Health >> Health Insurance >> Children < 18 >> Race/Ethnicity, Poverty

Almost 1 in 10 King County children who qualify for free health insurance have no coverage.

Without health insurance, most Americans could not afford adequate health care – including life- and cost-saving preventive care. Those lacking coverage often forego necessary care until a medical crisis forces them to seek expensive and potentially risky emergency treatment. 

As part of a survey conducted by the U.S. Census Bureau, King County adults were asked about health insurance coverage for children in their households. Combining data from 2010-2012, 5.1% of King County children under age 18 did not have health insurance. This represents about 21,000 children.

  • Hispanic, Asian, American Indian/Alaska Native, Native Hawaiian/Pacific Islander, and Black children were more likely to be uninsured than White non-Hispanic children. About 1 out of every 10 American Indian/Alaska Native, anad Native Hawaiian/Pacific Islander children was uninsured.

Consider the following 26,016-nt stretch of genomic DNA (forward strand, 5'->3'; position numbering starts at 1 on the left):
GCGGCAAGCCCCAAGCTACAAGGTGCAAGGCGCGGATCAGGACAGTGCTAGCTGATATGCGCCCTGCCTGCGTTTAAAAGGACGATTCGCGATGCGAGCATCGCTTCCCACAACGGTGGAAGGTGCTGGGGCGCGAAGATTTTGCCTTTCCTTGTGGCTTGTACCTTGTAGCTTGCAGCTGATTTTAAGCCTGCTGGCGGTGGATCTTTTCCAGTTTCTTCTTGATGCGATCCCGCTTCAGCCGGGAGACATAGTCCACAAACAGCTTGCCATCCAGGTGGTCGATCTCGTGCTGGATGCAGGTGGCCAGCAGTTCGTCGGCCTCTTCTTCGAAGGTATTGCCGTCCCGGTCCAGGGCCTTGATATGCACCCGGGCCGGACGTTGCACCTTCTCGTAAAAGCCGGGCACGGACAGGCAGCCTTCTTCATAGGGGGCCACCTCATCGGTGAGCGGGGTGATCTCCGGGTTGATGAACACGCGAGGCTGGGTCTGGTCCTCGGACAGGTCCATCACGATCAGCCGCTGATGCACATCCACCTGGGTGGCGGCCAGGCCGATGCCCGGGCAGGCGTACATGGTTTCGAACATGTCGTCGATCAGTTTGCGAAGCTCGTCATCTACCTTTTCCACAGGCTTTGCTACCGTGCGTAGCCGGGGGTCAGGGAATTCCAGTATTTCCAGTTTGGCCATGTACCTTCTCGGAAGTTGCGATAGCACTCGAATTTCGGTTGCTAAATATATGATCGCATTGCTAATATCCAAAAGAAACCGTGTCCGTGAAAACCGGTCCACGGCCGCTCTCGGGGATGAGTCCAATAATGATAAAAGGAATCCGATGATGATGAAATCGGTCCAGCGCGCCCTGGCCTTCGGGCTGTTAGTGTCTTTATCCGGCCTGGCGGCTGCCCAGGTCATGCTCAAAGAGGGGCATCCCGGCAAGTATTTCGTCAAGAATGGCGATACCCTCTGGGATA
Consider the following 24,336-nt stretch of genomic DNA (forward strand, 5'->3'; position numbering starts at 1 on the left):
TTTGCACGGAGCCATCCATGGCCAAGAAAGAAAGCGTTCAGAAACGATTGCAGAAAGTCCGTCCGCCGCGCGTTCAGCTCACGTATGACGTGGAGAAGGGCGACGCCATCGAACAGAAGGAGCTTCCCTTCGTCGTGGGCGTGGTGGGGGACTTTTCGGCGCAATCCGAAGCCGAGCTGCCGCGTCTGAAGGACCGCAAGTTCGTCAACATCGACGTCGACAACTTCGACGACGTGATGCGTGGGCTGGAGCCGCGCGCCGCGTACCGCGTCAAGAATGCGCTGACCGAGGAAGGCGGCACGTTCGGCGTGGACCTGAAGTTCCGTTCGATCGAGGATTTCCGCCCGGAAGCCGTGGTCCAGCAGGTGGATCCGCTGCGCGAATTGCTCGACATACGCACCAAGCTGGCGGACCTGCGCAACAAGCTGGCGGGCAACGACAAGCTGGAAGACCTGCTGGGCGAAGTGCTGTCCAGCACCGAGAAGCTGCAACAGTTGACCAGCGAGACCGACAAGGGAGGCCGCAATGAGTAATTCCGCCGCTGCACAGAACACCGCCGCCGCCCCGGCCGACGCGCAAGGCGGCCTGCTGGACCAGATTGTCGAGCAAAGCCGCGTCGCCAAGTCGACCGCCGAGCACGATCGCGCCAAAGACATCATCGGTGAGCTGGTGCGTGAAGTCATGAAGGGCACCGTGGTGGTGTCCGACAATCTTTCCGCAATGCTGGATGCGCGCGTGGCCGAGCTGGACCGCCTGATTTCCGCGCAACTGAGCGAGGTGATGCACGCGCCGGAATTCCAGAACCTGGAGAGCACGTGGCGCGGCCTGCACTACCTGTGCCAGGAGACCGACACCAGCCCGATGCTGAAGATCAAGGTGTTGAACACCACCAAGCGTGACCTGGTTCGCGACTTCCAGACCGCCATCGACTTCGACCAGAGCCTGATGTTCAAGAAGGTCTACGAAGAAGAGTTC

• Children in households with incomes below 138% of federal poverty guidelines were more than 5 times more likely to be uninsured than children from households with incomes at or above 400% of the poverty guidelines.
  • Children in households with incomes below 200% of federal poverty guidelines currently qualify for free coverage in Washington. However, almost 1 in 10 children in this income bracket was uninsured.

In January of 2014, eligibility for subsidized health insurance for Washington children expanded to cover children in households with income between 300% and 400% of federal poverty guidelines.

  • Medicaid eligibility for children through age 18 continues at no cost to those in households with income up to 200% of the 2013 federal poverty guidelines ($47,100 for a family of 4).
  • Children in households with incomes between 200% and 300% of the federal poverty guidelines remain eligible for low-cost health insurance through the Apple Health for Kids Program in Washington State.
  • With their families, children in households with income between 300% and 400% of the federal poverty guidelines are now eligible for income-based subsidies in the health insurance marketplace.